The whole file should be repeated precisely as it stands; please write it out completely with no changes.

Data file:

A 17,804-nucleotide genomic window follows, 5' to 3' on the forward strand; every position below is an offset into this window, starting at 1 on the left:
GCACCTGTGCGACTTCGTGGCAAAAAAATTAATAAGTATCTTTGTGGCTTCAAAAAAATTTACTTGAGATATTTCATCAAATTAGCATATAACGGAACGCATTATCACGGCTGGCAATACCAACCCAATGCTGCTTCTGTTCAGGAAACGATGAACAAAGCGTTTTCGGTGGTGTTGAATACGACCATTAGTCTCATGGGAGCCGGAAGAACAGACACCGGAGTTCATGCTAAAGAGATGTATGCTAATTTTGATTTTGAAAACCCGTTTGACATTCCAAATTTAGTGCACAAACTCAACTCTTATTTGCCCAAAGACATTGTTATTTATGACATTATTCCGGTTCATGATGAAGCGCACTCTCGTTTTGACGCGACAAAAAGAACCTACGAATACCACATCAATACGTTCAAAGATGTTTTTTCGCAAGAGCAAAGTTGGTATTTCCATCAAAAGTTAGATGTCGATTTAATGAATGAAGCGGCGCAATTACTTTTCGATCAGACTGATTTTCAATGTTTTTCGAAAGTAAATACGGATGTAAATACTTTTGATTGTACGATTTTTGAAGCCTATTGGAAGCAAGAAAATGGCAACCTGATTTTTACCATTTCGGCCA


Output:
A 17,804-nucleotide genomic window follows, 5' to 3' on the forward strand; every position below is an offset into this window, starting at 1 on the left:
GCACCTGTGCGACTTCGTGGCAAAAAAATTAATAAGTATCTTTGTGGCTTCAAAAAAATTTACTTGAGATATTTCATCAAATTAGCATATAACGGAACGCATTATCACGGCTGGCAATACCAACCCAATGCTGCTTCTGTTCAGGAAACGATGAACAAAGCGTTTTCGGTGGTGTTGAATACGACCATTAGTCTCATGGGAGCCGGAAGAACAGACACCGGAGTTCATGCTAAAGAGATGTATGCTAATTTTGATTTTGAAAACCCGTTTGACATTCCAAATTTAGTGCACAAACTCAACTCTTATTTGCCCAAAGACATTGTTATTTATGACATTATTCCGGTTCATGATGAAGCGCACTCTCGTTTTGACGCGACAAAAAGAACCTACGAATACCACATCAATACGTTCAAAGATGTTTTTTCGCAAGAGCAAAGTTGGTATTTCCATCAAAAGTTAGATGTCGATTTAATGAATGAAGCGGCGCAATTACTTTTCGATCAGACTGATTTTCAATGTTTTTCGAAAGTAAATACGGATGTAAATACTTTTGATTGTACGATTTTTGAAGCCTATTGGAAGCAAGAAAATGGCAACCTGATTTTTACCATTTCGGCCA